1989 - A Vintage Dinner
Thursday, 5th May 2016 by Thomas Parker
Rarely does anyone get the chance to taste horizontally across a vintage with more than a quarter of a century’s age, but last night Stephen Browett hosted a dinner attended by a special guest who was born in 1989, so that is exactly what we did. Luckily for me, 1989 is also my vintage, so I couldn’t have been more eager to taste through the line-up. Everything was served blind and the theme was initially kept a secret, but it soon became obvious as we tasted the first two wines, a pair of whites:
Riesling Rangen de Thann, Clos St Urbain, Zind-Humbrecht 1989
This was a medium lemony-gold colour in the glass with a rich, broad and creamy nose with touches of honey and petrol, a clean line of apples and nettles, dried flowers, and lemon rind. The palate was dry, but with notes of honeyed fruit and citrus peel. Layers of acacia, baked apple, and even lychee are tamed by a savoury minerality on the finish. The acid is crisp and lifts the flavour profile which is mature but still long. A superb showing of mature Alsatian Riesling.
Maximer Grunhauser Herrenberg Spatlese, Von Schubert 1989
A deeper gold on the nose, with a classic German Riesling aroma. Petrol, lime, honey and peach on the nose, very enticing. The palate is lightly sweet but cleansed by high acidity, notes of honeyed peaches and candied citrus peel giving way to waves of fresh lime, light petrol and some earthy undertones. The finish is very lightly sweet but carried by the power of fruit and crisp acid. In a very good place now but this will likely continue to develop well as the sweetness moves into more petrol, earth and savoury spices.
This was a great pair of white wines and was testimony to the ageing capabilities of Riesling where many other white grapes would be showing signs of tiring and others well past their best. The wine trade often praises the qualities and value of Riesling to little avail, but I will bang the drum once more. You won’t find a better quality-price ratio often in the wine world than these styles of wine, and they drink beautifully from youth all the way through to decades of age!
After this initial pair we moved to reds for the rest of the evening, and all wines were served in pairs with some link between the two.
Coudoulet de Beaucastel 1989
Showing a lot of garnet fade at the rim with very typical earthy, leathery, farmyard notes on the nose. The palate followed from this with fully mature leathery flavours and light, dusty tannins. This was fully mature and perhaps had seen better days, but an amazing effort for a second wine with 27 years of age!
Deep ruby colour with a lightly garnet rim. Rich and ripe on the nose, with the classic blend of cassis from the Cabernet and lightly meaty, leathery notes from the Syrah. The aromas were layered with black fruits, cedar and spice, making this very complex. The palate showed pure blackcurrant and blackberry before giving way to undergrowth, leather and smoky, savoury spices through the mid palate. The tannins were soft, round and melted into the wine to give a smooth mouthfeel. The finish was long, with a perfect harmony between residual fruit ripeness and layer upon layer of mature complexity. An absolute knockout and without doubt one of the stars of the night.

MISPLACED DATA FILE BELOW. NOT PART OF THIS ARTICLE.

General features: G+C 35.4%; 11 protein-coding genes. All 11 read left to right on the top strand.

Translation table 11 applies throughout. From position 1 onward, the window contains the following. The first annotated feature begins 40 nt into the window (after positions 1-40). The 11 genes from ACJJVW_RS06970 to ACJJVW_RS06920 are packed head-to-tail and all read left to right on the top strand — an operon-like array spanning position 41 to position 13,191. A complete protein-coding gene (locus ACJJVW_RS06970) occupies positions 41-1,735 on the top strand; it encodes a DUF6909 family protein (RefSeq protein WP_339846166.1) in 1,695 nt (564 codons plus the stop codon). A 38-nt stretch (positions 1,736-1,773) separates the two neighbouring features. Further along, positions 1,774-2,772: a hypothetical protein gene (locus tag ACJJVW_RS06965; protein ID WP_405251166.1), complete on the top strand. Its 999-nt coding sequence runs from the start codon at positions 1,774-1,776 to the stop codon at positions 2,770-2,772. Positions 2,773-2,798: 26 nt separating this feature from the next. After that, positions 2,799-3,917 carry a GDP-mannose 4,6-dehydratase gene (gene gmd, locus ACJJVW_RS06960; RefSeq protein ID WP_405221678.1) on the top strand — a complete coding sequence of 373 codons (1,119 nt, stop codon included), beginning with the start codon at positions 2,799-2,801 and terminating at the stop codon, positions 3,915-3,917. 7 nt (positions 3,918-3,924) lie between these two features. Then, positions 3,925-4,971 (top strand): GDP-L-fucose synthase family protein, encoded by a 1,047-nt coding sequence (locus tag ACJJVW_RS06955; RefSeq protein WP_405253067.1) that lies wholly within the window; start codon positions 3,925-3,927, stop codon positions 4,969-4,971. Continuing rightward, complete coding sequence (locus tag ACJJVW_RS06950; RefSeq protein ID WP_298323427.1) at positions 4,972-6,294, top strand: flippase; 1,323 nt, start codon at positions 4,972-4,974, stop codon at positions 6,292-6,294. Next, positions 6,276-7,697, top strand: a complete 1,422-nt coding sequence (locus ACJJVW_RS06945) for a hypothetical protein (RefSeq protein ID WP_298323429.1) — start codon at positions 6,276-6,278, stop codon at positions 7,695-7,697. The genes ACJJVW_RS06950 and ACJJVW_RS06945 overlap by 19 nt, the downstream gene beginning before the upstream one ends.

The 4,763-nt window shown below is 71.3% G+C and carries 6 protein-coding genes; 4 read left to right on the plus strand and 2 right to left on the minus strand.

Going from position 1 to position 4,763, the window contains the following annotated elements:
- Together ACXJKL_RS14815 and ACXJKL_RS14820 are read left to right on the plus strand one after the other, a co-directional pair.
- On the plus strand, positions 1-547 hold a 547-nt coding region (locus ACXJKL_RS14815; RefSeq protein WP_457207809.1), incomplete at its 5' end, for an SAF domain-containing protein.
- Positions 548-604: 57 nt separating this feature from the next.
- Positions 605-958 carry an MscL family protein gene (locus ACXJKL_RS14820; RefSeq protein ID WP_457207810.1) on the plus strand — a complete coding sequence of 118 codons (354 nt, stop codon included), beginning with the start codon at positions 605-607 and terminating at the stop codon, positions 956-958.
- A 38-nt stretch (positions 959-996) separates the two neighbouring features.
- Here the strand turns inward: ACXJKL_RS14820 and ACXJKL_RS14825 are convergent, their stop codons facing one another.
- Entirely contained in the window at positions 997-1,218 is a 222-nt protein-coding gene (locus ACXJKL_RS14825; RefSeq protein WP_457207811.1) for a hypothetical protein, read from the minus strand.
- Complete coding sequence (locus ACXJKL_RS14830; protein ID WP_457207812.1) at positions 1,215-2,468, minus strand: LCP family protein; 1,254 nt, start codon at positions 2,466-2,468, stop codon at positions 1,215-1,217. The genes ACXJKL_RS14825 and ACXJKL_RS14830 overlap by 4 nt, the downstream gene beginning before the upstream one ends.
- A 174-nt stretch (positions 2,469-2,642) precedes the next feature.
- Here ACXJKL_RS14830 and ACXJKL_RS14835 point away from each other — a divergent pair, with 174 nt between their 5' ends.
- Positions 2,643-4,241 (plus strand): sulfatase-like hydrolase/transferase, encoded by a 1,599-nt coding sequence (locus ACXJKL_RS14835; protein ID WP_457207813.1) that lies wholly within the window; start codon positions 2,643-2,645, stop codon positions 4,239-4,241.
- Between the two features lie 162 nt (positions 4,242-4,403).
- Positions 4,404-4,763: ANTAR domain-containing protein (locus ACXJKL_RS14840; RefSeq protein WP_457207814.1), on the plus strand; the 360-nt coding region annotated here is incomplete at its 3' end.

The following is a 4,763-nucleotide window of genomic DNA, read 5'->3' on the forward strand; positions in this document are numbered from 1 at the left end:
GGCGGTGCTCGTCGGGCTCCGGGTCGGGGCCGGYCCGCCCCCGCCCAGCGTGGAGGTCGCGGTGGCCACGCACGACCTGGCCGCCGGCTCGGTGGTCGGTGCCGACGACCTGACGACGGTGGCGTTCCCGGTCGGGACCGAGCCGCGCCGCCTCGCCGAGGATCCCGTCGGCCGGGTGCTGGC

The theme for the first pair was being from nearby regions and from Rhone varietals. While the Coudoulet was showing all its maturity, the Trevallon was a revelation and many tasters had this down as one of, if not the, wine of the night.
This Haut-Medoc Chateau made a freak wine in 1989 that is doubtless one of the best ever made here. The bottle served was a perfect example, deep ruby in the glass with a little fade at the rim, it had sweet cassis and black cherry fruit with layers of cedar and undergrowth on the nose. The palate was plump, ripe and round with layers of black cherry fruit supported by lots of earthy, savoury cedar and spice notes. The tannins were soft and refined, making this a perfectly mature example.
Brane Cantenac 1989
Sweet cherry fruit on the nose with freshness from mature cedar, undergrowth notes. The palate was sweet with black cherry and floral with dried flowers. This plush and soft wine had no hard edges and opened out in the glass to reveal more savoury, mushroom characters on the finish. A smooth and fine example.
Though these two wines are from different appellations (Haut Medoc for Cantemerle and Margaux for Brane Cantenac), the properties are less than a kilometre apart, which was the link. To my taste the Cantemerle was the more enjoyable wine with is smooth, developed, sweet fruit but others preferred the lifted, fresh but ripe qualities of the Brane Cantenac.
Roc de Cambes 1989